§1 Quasicrystals

§ 1.4. Aperiodic tilings from scaling.

Increasing the length scale of a geometric pattern uniformly in all directions is termed a scaling. If the image points of a scaled pattern fall on a set of preimages, we speak of a scaling symmetry or a self-similarity. These play an importants part in quasicrystals.

At the Institute of Theoretical Physics of the Eberhard-Karls-Universität Tübingen, I established in 1964 a research group on Symmetry in Physics. Penrose [51] in 1974 had devised a planar rhombus tiling from scaling properties. In 1980 I became interested in non-periodic tilings of E^{3} with non-crystallographic point symmetry, built from a finite family of tiles. The hope was that these tiles would generalize the atomic cells of crystals into building blocks for aperiodic tilings.

The result was the publication [20] in 1982. I started from a dodecahedron of icosahedral symmetry and formed its central star extension. I devised seven tiles as building blocks of the dodecahedron. These tiles had the property of self-similarity: Copies of any one of them, scaled by a power of the golden section number \tau:=\frac{1}{2}(1+\sqrt{5}), could be packed from the original tiles. It followed that, by use of copies from the fixed set of seven tiles, one can build up a dodecahedral space filling of 3-space with central icosahedral symmetry of any size. The abstract of this publication reads:
It is shown that copies of seven cells suffice to fill any region of Euclidean three-dimensional space. The seven elementary cells have four basic polyhedral shapesand three of them appear in two different sizes. The space filling is non-periodic, has a central point, and preserves the full icosahedral group.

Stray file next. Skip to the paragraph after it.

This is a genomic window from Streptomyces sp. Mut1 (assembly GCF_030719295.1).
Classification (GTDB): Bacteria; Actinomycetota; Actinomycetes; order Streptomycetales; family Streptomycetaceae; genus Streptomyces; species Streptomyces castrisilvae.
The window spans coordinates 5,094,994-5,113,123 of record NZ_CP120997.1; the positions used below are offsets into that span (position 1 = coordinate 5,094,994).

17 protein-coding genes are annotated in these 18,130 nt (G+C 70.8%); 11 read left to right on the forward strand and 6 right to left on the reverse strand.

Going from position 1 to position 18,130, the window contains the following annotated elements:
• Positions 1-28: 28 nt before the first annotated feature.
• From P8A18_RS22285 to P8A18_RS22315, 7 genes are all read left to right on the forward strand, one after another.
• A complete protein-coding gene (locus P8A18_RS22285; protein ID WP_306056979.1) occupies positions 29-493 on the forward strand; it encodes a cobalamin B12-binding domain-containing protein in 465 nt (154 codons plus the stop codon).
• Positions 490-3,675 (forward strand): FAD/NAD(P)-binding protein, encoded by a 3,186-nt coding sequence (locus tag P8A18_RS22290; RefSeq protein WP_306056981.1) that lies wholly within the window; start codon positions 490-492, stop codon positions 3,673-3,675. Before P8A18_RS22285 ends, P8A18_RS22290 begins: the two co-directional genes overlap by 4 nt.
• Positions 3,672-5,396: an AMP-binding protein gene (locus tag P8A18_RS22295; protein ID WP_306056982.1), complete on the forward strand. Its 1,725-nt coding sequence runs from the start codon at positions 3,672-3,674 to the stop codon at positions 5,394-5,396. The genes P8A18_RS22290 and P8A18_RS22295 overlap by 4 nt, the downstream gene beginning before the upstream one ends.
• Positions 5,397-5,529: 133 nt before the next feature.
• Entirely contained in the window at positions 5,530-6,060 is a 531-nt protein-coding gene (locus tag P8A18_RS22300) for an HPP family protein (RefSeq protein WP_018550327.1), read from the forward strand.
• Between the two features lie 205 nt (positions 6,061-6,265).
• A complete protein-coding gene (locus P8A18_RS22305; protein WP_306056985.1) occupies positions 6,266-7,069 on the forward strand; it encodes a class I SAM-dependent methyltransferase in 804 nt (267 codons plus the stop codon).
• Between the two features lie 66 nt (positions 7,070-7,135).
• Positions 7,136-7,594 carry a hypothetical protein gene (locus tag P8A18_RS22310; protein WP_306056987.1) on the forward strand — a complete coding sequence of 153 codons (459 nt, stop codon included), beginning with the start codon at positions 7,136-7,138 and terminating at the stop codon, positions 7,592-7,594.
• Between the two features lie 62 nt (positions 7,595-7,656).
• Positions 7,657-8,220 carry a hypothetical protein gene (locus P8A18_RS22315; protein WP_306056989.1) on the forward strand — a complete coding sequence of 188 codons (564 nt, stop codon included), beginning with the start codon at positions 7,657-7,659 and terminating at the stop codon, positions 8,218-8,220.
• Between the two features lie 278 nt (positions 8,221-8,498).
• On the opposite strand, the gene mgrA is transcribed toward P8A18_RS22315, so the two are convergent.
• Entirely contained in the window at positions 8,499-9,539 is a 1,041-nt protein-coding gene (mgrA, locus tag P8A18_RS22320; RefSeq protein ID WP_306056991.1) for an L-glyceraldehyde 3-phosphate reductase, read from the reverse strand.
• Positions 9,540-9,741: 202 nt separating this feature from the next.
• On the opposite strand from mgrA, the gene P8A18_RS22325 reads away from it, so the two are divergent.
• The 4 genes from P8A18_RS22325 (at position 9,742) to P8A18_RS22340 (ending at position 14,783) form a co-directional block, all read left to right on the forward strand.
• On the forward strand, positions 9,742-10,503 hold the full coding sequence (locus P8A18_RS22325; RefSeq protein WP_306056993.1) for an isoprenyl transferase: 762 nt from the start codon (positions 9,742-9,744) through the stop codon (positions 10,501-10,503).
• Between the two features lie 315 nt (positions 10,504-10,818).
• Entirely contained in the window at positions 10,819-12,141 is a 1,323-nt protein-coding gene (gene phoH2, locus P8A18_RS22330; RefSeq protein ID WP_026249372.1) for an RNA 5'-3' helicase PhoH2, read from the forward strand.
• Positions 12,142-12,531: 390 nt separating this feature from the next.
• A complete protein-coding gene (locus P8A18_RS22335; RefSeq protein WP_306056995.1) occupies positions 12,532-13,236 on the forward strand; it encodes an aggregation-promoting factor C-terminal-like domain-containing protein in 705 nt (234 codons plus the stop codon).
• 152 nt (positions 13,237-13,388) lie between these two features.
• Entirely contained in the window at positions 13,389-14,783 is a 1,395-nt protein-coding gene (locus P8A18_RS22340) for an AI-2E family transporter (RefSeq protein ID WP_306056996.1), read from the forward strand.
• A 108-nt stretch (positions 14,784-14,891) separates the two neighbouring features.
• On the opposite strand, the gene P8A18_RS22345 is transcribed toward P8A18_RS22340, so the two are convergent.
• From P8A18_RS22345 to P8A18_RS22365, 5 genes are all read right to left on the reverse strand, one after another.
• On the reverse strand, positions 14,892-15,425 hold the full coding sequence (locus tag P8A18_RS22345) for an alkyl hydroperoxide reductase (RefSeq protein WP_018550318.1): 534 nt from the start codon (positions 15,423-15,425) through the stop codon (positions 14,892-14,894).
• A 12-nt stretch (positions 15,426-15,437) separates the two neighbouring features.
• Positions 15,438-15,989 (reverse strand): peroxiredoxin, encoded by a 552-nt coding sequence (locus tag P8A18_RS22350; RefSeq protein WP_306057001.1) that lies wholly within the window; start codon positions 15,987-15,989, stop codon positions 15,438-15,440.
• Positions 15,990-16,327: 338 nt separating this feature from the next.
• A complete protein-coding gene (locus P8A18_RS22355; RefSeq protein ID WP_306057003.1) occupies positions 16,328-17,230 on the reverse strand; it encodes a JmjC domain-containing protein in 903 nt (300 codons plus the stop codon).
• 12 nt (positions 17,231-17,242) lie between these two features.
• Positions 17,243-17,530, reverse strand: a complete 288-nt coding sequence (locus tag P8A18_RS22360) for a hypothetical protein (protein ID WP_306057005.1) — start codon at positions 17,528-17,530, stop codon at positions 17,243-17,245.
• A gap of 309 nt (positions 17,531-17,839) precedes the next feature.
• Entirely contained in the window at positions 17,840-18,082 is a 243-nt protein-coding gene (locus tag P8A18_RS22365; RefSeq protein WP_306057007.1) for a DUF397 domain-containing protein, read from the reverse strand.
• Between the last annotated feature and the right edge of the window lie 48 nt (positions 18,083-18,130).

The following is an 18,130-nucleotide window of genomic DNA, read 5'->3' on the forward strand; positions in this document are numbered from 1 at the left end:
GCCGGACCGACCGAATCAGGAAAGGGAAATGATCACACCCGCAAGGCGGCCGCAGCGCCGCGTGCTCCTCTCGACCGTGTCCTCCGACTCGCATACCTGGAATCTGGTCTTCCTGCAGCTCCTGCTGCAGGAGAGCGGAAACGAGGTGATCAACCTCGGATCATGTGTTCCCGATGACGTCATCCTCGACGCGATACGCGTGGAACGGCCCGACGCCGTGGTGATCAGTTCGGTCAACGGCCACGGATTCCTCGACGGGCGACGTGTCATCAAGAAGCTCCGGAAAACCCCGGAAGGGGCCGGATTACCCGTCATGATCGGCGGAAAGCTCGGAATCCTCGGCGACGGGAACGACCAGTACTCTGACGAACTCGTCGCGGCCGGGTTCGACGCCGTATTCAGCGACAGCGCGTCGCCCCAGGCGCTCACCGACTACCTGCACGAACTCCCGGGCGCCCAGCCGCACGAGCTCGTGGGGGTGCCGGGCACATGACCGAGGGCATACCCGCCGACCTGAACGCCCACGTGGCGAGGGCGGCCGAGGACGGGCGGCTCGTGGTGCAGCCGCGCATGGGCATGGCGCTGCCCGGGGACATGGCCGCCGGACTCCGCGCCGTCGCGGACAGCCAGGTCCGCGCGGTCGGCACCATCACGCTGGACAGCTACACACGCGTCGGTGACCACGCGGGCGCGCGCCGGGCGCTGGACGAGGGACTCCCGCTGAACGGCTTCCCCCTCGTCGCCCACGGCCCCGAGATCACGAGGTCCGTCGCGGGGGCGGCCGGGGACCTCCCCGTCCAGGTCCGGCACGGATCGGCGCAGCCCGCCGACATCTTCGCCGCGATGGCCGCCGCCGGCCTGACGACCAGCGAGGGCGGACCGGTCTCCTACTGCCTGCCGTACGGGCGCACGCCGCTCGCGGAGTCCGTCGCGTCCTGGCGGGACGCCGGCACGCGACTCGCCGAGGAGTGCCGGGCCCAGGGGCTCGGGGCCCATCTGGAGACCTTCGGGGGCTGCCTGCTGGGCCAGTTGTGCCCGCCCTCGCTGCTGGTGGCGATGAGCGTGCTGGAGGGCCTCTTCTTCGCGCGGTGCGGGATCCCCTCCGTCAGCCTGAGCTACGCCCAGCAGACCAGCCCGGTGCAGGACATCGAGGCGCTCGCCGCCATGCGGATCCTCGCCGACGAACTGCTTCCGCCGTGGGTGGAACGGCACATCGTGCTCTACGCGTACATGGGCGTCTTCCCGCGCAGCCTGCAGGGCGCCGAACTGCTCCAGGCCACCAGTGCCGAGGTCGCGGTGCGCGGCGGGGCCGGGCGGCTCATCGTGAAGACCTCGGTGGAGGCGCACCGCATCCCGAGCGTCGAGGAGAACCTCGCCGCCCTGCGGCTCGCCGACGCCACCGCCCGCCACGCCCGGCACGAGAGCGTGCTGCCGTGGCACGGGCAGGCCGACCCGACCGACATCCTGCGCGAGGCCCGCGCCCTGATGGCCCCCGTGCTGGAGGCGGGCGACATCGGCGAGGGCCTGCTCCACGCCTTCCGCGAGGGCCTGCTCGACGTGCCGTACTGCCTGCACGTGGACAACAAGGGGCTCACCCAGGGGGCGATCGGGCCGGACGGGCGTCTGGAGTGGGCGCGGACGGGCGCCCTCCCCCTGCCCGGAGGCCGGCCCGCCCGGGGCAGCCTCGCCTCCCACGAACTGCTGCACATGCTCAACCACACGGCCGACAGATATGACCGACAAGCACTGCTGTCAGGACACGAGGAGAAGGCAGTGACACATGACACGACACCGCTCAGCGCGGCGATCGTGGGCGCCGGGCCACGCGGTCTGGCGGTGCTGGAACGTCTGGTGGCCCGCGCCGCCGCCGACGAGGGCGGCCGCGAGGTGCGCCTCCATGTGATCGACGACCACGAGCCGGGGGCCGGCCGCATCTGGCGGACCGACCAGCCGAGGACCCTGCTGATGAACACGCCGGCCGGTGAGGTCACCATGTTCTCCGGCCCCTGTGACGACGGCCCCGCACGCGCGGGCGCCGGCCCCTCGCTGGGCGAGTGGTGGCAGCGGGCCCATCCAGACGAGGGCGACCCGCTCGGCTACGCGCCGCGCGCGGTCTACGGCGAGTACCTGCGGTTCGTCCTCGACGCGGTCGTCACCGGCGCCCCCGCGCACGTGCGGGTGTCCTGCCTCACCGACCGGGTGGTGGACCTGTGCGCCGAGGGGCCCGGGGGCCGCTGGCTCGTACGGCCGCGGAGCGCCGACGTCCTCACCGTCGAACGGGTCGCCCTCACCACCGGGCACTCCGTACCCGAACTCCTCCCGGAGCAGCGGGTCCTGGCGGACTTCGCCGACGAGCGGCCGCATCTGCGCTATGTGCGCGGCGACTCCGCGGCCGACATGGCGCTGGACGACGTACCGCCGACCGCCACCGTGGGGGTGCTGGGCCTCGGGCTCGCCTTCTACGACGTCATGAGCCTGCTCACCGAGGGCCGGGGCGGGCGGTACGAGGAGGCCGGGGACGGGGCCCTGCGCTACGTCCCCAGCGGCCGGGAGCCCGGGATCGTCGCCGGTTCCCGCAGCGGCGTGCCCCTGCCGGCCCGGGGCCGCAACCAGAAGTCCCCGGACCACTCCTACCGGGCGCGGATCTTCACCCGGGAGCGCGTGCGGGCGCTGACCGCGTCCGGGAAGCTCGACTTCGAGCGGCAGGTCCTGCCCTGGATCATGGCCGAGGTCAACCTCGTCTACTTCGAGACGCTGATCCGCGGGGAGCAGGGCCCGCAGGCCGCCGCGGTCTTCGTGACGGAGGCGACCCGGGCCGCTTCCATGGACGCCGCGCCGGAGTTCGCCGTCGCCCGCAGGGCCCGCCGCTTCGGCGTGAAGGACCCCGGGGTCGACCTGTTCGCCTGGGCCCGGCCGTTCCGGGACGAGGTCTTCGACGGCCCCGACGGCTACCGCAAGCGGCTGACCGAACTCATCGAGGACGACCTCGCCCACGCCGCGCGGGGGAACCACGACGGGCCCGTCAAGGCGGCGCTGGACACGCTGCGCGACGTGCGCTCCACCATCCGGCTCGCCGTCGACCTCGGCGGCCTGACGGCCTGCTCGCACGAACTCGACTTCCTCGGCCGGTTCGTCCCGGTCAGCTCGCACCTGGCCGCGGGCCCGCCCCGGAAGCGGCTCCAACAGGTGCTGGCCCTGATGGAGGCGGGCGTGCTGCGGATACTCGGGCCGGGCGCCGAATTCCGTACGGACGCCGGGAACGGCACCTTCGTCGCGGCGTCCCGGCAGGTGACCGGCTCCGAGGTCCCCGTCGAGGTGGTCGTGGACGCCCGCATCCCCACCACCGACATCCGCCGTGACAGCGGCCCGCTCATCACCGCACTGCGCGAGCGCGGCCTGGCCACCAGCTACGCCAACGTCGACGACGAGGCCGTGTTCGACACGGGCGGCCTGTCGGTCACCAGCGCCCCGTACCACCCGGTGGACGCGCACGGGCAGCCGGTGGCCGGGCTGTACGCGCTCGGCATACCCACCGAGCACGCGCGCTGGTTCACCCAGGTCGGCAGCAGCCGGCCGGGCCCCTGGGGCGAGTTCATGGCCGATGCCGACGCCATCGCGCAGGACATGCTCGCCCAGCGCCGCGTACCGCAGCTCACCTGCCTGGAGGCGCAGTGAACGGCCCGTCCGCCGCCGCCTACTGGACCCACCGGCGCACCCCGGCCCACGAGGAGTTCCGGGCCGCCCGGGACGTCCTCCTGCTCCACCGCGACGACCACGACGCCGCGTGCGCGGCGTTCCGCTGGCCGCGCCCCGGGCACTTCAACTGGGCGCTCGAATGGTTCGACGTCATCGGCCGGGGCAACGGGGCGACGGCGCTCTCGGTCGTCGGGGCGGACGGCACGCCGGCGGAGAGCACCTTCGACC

The composition rules are illustated in 12 Figures of [20]. This set of seven tiles was revised in 1982 by Mosseri and Sadoc [49], who reduced the set from seven to four tiles and with them constructed a new tiling by scaling. A scaling construction for an aperiodic tiling has the virtue that no additional dimension is required. On the other hand, scaling offers no obvious access to the Fourier properties of the pattern generated. For the Penrose tiling Mackay [46], [47] conjectured that its Fourier transform may have a point spectrum. That this conjecture is correct follows by its projection from a lattice, see section 7. It appears from work by Radin [53] that certain patterns generated by scaling do not have simple Fourier properties. D Levine and P J Steinhardt, in [43] (received on Nov 2, 1984), published in 1984 after the experimental discovery of quasicrystals, used self-similarity to construct an icosahedral quasiperiodic structure.

Lattices in E^{n} may have scaling symmetries which under projection, section 5, yield scaling symmetries of the tiling. A particularly simple scaling symmetry of a tiling is stone-inflation; Here the scaled tiles can be decomposed into their unscaled preimages. In all cases of lattice scaling the quasiperiodic Fourier properties are maintained. Scaling symmetry will be discussed for the lattice Z^{2} and the Fibonacci tiling after Fig. 6, and for the planar Penrose tiling projected from A_{4} in Fig. 9. For the lattice D_{6} the scaling is analyzed by lattice theory in [34] pp. 137-40.